Wine is particularly interesting because of what it will do for a normal human being to help make his life more enjoyable without in any way exacting a price for that enjoyment. We are assuming, of course, that the wine is used. as it should be, with the proper foods and in moderation. The person of immoderate taste could consume too much of anything, even water, for his own good and welfare. Wine has been associated through the ages with temperance. Only the few who have abused wine as did Noah, according to the Bible story have failed to realize its benefits. In this land we are emerging from a Dark Age so far as the proper and intelligent use of wine is concerned. We have been denied its uses so long that not one of ten persons really understands how to get the most enjoyment out of wine.

A primary function of wine, of course, is as the complement to good meals. Wine is a food in itself, containing vitamins, acids and ingredients which physicians have long extolled for their health giving qualities. But meritorious as is wine as a food, its value as a complement to food is even greater. Good wine adds a finishing touch to a meal just as does a fine table service or the proper environment for food, or as does music. Good wine will make a fine meal even better. It will make a mediocre meal a good one enjoyable to all by aiding digestion, by relaxing the host and guests, by stirring within their breasts the urge to be sociable and congenial. Good wine brings life to the part without resulting in the bad effects that the modern cocktail has on some people.

Yet to get the most out of the various types of wines, the host who offers them must serve them properly.

That involves certain principles which have been learned through the years by the millions of people who have benefited from the use of wines. Unfortunately, the younger generation in this land knows little about wines. Therefore, they must learn what the Frenchman, the Italian, the German knows from childhood. What are the right wines to serve with foods? The temperature at which to serve wines? The wines which have the best effect upon certain temperaments.

The author would not go so far as to say that wine is lost entirely upon the user if it is improperly served. But the proper service of wines gives you greater enjoyment. It is this intangible plus quality about wines that has made them through the years appeal so strongly to those who have given real thought to the art of good living. In this little volume the author expects to be very practical and to talk about the uses of wines in a most simple manner. He is going to talk about what wines are good for various purposes. In so doing he is going to think of wines in somewhat the following order:

First, table wines. This covers the use of dry white and red wines as an item of the daily diet of the average American family. The wine service under these circutnstances may not necessarily be an elaborate or expensive luxury. The proper use of wine with meals calls primarily for a selection of good wine to complement or set off the main dish of the meal.

Second, festive wines for special events such as birthday celebrations, wedding dinners, or occasions when host or hostess undertakes to make the meal not only a meal but something of an entertainment as well. Such occasions call for the service of several kinds of wine in the proper order with just enough ceremony to make the meal a gracious and successful affair.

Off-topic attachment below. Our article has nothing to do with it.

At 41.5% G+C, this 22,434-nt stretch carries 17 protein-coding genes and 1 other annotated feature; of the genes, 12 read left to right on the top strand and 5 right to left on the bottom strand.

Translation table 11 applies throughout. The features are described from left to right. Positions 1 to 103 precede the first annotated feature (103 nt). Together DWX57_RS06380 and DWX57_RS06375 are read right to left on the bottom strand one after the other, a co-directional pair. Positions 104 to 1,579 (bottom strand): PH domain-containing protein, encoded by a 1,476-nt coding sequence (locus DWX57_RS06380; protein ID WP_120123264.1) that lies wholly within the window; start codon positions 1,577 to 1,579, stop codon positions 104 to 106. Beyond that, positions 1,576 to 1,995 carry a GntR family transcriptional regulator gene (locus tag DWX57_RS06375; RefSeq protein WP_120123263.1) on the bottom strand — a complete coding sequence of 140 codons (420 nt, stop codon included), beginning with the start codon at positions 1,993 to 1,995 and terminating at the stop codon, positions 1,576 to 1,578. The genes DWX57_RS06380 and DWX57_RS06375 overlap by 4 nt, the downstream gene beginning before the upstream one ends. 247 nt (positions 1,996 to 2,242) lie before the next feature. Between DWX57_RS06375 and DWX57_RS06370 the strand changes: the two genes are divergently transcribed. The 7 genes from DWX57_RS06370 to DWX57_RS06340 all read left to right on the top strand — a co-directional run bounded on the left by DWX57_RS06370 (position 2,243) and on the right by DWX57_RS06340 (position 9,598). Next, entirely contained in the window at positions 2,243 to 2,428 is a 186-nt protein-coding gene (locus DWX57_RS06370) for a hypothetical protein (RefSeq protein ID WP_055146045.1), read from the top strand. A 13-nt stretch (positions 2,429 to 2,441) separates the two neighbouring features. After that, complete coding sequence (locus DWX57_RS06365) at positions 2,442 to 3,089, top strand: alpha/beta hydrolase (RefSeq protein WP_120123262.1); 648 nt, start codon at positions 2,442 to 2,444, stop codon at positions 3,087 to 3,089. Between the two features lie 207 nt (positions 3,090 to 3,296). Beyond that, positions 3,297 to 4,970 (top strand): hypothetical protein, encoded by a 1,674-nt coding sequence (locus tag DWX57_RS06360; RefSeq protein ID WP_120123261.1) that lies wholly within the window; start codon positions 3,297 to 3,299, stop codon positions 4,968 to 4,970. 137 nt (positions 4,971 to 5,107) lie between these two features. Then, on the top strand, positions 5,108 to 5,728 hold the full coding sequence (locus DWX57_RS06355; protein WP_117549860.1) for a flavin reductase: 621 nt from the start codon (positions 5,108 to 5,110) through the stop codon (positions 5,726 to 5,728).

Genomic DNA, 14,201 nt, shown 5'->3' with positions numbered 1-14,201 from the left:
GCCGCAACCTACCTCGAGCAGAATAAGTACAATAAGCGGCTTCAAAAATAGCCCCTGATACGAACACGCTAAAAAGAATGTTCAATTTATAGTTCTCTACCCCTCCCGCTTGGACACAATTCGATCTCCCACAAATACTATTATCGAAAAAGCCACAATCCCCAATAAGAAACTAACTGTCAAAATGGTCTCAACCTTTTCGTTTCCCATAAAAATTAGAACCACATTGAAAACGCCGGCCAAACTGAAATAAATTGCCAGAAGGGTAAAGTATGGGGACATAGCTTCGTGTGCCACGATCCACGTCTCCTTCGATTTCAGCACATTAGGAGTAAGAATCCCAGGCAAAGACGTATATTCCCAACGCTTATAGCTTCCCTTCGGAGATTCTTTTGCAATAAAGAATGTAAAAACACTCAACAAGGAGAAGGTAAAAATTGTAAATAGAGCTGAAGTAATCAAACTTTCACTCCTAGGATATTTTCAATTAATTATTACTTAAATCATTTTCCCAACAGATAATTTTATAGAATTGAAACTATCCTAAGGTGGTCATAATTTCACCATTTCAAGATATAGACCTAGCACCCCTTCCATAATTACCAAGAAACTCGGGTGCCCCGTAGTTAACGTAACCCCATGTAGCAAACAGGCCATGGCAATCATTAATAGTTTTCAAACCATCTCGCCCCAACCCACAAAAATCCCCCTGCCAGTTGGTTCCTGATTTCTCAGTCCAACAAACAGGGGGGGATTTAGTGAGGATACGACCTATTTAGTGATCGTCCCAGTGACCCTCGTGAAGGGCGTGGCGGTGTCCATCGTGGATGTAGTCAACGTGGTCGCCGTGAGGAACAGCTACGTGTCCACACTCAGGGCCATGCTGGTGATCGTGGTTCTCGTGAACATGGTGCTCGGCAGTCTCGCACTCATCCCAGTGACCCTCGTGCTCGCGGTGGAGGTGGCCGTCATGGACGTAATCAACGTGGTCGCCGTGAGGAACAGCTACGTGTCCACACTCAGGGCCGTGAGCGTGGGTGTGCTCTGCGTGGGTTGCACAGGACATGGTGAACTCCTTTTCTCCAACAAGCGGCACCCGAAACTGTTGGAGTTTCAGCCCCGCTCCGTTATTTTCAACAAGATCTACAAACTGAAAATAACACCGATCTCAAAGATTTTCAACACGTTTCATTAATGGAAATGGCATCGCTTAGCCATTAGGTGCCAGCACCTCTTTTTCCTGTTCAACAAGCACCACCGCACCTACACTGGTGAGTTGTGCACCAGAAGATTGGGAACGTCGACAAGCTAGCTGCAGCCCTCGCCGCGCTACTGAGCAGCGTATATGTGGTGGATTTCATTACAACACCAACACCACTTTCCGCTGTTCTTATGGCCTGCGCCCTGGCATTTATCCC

Third, cocktail wines for after dinner and purely sociable purposes. The serving of cocktails for refreshments at card parties and when friends drop in for the evening is a custom which has grown out of the prohibition era, when it was impossible to secure good wines for beverage purposes. The proper wine makes a much more satisfactory sociability drink than gin or whisky concoctions. When good wines are readily available at reasonable prices, the hard liquor habit will no doubt give way to the custom of serving a glass of wine as an act of hospitality.

Fourth, medicinal wines really a misnomer because any good wine is more than a medicine even though it has been sold under that name for the past thirteen years. The health giving qualities of wine have been recognized for so many generations that wines used for this purpose should be known as health wines.

Fifth, cooking wines. The use of wines for seasoning to delight the palates of discriminating diners is an art well known to professional cooks and is one that has been sadly overlooked in the average American kitchen. Just as wine served with food adds life to the meal, so wine used in preparing certain dishes lifts them out of the ordinary and makes them a work of art. In this connection, the wine drinker should favor use of wine vinegar for his salads for the reason that ordinary malt and cider vinegars and wine are natural enemies. They fight each other not only upon the palate of the user, but in his stomach as well. Wine vinegar, on the other hand, is a close kin of wine itself and therefore is on good terms with good wine.

The wine wise person finds in good wines a subtle something found in no other food or drink. More able writers than the author have undertaken to describe these intagibles of wine in prose and poetry. Too often they have missed their mark because the good in wine is something that the wine drinker must discover for himself. Therefore, the writer contents himself with talking not so much about wine as the uses of wine. While wine defies all of the rules of logic in so many ways, it is futile to reduce wines to words. We all recall the old school-day principles that you could not add, we will say, apples and peaches and other unlike articles. Good wine defies even the rules of arithmetic. It is a marvelous combination of liquids, acids, salts, aromas, esters and colors so beautifully blended that like a medley of sound that makes music they are simply one harmonious result which we call wine.